Just when you thought that film noir approaches to Hollywood movies were never going to be seen again (the last truly great one was three decades ago: Robert Altman's The Long Goodbye), here comes one that not only revives the genre, but reinvigorates it.
Shane Black's director-writer debut (he got rich writing Lethal Weapon, The Last Action Hero and the woeful The Long Kiss Goodnight), while taking a completely irreverent stance in its tale of murder in Hollywood, also goes out of its way to pay homage to other vaguely similar films that have come before it.
Yet you know right away that there's something very different about this one. It's a film that seems to know that an audience is watching, as it regularly addresses those viewers. Shortly after a line of type reveals that the film is "based in part on the novel Bodies Are Where You Find Them by Bret Halliday" (please note the part that says "in part"), a title card flashes up, announcing "Day One: Trouble Is My Business."
Savvy whodunit fans will know that's the title of a Raymond Chandler novel, as are all the rest of the chapters in the film: "The Lady in the Lake," "The Little Sister" and so on. But the first one is accompanied by an off-screen narrator, one Harry Lockhart (Robert Downey Jr.), a petty thief who, through odd circumstance, stumbles his way into an acting career. "I'll be your narrator," he announces. And he proceeds to do that for the length of the film, occasionally commenting on the proceedings, and regularly reminding viewers that he's there, watching along with them.
Simply put, the movie never stops winking at the people watching it.
The two other major characters here are a private detective and movie consultant named Gay Perry (Val Kilmer, hilarious), and aspiring actress Harmony Lane (Michelle Monaghan, who has a radiant smile and looks mighty fine in a Santa suit). The film is stocked with a variety of other oddball characters, but Harry, Harmony and Gay Perry are the ones having everything happen to them (although Gay Perry also causes a lot of things to happen).
The story, as most hardboiled, dark murder mysteries are -- especially the kind that this one is spoofing -- is ... well, it's damn confusing. There's a murder, then there's another one. But wait, was one of these really a suicide? The whacked-out and gregarious dialogue is littered with similes and metaphors, again, just like one of these Chandleresque stories should be. But they're more than slightly over the top. There are, unaccountably, regular discussions of good and bad grammar, as well as the proper use of adverbs. And there are plenty of chances for someone to refer to a woman as a "sly little minx."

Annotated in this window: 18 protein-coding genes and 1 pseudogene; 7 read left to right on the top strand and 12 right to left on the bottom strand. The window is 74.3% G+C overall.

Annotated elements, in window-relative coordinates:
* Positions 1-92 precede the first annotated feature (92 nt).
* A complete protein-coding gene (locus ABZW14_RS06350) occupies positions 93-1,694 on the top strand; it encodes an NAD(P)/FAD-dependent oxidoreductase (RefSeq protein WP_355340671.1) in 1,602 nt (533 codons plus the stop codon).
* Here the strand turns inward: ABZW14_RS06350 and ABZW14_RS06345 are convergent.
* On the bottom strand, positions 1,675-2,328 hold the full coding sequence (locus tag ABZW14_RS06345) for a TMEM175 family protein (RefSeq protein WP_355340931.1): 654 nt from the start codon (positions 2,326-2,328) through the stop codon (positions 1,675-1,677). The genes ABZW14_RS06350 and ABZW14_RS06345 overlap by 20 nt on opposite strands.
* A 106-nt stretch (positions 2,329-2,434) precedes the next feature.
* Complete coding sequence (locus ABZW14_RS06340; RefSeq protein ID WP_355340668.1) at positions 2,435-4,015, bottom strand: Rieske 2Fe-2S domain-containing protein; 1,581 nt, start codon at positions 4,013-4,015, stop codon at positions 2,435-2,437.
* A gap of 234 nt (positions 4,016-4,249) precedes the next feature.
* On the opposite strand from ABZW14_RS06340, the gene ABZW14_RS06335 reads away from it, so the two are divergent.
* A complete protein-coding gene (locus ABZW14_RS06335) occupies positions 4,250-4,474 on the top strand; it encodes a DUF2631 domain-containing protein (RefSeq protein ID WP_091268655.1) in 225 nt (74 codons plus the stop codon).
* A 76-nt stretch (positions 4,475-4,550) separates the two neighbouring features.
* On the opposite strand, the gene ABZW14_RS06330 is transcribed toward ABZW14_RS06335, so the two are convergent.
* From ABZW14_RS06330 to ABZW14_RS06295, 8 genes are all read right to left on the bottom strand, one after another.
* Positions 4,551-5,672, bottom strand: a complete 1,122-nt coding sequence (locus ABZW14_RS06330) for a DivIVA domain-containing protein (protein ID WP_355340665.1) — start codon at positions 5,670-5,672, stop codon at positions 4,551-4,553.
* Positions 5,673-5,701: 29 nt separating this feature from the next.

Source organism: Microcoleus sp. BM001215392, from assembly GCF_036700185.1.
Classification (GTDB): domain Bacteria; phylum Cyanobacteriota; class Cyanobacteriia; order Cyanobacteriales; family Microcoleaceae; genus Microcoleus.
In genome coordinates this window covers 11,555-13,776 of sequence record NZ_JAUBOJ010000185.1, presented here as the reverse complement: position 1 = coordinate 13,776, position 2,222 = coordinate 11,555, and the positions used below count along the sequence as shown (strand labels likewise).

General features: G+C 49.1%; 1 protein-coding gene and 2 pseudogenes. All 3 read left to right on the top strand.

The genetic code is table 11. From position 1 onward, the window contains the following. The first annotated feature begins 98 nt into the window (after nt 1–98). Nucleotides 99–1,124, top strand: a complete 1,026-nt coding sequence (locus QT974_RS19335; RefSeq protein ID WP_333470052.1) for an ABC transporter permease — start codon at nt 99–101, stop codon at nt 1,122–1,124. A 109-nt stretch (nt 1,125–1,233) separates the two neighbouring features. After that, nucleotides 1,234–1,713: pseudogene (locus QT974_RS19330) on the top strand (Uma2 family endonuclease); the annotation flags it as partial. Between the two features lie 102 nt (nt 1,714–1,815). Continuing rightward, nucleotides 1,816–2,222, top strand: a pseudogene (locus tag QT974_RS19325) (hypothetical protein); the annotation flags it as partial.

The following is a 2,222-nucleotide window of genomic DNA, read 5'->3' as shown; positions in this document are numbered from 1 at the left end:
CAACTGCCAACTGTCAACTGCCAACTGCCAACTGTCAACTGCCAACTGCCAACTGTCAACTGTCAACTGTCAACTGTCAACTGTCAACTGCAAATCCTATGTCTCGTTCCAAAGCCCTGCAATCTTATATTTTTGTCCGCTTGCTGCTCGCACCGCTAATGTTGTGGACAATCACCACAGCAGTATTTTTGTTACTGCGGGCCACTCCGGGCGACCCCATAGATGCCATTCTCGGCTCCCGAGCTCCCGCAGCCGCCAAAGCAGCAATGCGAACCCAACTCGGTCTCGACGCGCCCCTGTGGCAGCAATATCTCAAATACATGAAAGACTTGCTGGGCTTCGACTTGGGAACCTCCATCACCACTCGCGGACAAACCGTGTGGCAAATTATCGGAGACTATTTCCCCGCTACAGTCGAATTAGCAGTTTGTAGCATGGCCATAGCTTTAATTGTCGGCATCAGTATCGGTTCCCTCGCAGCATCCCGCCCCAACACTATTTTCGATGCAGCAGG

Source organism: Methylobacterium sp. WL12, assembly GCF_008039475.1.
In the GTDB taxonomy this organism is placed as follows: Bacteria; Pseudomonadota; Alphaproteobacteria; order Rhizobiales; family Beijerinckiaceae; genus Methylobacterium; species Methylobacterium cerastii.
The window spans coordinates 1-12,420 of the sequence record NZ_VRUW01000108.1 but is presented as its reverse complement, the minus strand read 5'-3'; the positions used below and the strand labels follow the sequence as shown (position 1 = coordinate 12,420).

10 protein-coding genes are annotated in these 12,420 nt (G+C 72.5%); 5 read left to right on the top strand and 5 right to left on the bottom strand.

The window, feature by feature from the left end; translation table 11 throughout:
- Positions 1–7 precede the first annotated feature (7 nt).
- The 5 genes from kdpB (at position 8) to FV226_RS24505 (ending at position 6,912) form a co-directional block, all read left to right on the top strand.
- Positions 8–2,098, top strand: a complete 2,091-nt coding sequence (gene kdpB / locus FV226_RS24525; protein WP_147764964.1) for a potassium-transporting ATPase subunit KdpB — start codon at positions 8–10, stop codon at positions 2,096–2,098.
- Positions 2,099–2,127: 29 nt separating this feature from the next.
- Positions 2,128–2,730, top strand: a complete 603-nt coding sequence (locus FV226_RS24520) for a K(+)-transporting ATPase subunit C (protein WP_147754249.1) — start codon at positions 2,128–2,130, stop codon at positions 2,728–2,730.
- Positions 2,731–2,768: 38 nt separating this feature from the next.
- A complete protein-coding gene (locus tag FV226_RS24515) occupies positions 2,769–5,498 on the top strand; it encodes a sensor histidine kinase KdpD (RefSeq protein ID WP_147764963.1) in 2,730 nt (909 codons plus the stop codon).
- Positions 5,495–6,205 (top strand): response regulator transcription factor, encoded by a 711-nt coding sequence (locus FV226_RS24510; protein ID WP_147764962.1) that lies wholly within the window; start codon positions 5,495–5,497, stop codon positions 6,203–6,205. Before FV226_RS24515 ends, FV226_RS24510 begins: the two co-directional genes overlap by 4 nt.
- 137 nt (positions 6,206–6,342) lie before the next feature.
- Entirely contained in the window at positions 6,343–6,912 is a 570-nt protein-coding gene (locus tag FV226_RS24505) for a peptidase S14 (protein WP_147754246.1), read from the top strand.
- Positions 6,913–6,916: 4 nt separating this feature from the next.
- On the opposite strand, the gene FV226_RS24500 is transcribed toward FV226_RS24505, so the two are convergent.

The Hollywood of this movie is a place where it's not uncommon for a beautiful woman to be named Flicka. It's a crazy town where someone with no discernible acting talent can be primed to become a star with only, in this case, a few "detective lessons" before he's to play a detective. And it's a center for some pretty wild parties, where it's not at all uncommon for someone's cell phone ring tone to be a snippet of "I Will Survive."
Because the movie is so nuts, the detective lessons go rather badly and lead to something that no one involved had expected. But that's OK. There's no use even trying to expect anything here. For instance, the film keeps physically stuttering to a stop, just so the narrator can play a little catch-up, or do some explaining about what did or didn't happen.
The key ingredient to the convoluted story is that out-of-his-element Harry has no idea how Hollywood works, while everyone around him -- from actor to consultant to studio mogul to thug, does. And Downey adds just the right amount of confusion to the character. A bonus is that he and Kilmer, who share many scenes together, are pitch-perfect as a comic team.
This is a very funny movie and, when called for, is extremely vicious (and, in a scene with a big inquisitive and hungry dog, absurd). Though most of it works best because of the way the dialogue is delivered, it's just as good when there's an eruption of action near the end.
There's no rule saying that a movie has to make sense. This one goes spinning dizzily and freely on -- one story careening off the next -- sometimes clicking, sometimes missing. But by the time the epilogue comes around, nicely titled "Farewell, My Lovely," some people are going to run out and start reading Chandler's books. Others will be waiting for the next Shane Black movie.
Kiss Kiss Bang Bang; Rated: R; Written and directed by Shane Black; Starring Robert Downey Jr., Val Kilmer, Michelle Monaghan